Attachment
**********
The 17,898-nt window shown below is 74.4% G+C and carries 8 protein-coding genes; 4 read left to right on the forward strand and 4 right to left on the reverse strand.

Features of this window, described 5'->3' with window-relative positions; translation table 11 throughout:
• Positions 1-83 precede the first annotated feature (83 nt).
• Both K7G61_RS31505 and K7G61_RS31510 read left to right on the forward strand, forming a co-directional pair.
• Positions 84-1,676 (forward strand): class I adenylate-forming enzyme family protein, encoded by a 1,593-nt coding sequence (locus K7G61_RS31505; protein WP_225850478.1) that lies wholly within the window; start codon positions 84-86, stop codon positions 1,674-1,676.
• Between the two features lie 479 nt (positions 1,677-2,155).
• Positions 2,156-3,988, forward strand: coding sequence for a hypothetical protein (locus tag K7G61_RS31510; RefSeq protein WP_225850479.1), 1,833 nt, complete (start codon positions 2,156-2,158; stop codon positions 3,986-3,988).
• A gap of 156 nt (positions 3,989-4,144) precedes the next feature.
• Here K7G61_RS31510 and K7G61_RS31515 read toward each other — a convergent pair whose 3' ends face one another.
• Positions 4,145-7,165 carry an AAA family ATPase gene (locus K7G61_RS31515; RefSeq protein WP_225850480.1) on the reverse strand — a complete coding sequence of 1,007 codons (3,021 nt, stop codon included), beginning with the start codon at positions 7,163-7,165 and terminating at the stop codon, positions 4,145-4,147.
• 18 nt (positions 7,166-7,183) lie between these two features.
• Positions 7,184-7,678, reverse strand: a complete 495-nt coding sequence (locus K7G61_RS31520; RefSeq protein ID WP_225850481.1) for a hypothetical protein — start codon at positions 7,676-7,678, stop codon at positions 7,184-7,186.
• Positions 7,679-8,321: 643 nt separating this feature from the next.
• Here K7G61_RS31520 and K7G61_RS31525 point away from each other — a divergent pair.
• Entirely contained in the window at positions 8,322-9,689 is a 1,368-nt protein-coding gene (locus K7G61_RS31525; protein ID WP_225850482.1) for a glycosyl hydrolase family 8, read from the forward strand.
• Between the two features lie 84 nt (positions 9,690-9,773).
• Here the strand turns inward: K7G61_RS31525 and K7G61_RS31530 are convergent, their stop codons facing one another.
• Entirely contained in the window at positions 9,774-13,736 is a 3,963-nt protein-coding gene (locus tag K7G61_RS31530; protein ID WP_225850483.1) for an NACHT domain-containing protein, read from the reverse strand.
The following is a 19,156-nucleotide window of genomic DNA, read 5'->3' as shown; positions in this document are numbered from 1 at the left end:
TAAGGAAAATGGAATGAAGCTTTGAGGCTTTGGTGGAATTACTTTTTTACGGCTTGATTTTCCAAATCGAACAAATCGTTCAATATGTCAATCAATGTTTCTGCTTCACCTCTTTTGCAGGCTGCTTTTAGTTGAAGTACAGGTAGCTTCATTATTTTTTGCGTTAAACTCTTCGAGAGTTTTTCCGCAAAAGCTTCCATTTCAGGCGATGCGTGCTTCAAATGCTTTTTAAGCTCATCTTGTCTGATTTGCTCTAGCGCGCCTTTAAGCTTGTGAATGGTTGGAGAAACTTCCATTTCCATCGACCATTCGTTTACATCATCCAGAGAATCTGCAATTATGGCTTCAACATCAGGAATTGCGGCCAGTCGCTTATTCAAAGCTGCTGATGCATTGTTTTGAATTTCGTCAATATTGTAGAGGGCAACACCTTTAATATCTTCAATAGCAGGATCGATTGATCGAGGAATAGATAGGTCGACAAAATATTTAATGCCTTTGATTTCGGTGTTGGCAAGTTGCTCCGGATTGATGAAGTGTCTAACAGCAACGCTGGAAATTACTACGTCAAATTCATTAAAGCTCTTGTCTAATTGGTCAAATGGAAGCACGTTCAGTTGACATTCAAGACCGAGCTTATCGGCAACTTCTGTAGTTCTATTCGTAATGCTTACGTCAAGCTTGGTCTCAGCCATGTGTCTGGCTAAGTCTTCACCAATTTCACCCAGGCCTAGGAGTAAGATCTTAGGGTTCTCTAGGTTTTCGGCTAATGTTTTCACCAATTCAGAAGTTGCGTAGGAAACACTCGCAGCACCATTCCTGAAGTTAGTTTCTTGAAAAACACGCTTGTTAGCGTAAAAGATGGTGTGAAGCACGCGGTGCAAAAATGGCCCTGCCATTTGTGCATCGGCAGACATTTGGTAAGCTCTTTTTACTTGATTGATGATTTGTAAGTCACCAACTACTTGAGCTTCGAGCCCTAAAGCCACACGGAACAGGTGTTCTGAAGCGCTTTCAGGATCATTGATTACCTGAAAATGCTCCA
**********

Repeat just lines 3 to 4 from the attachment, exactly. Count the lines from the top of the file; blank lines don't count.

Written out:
• Positions 1-83 precede the first annotated feature (83 nt).
• Both K7G61_RS31505 and K7G61_RS31510 read left to right on the forward strand, forming a co-directional pair.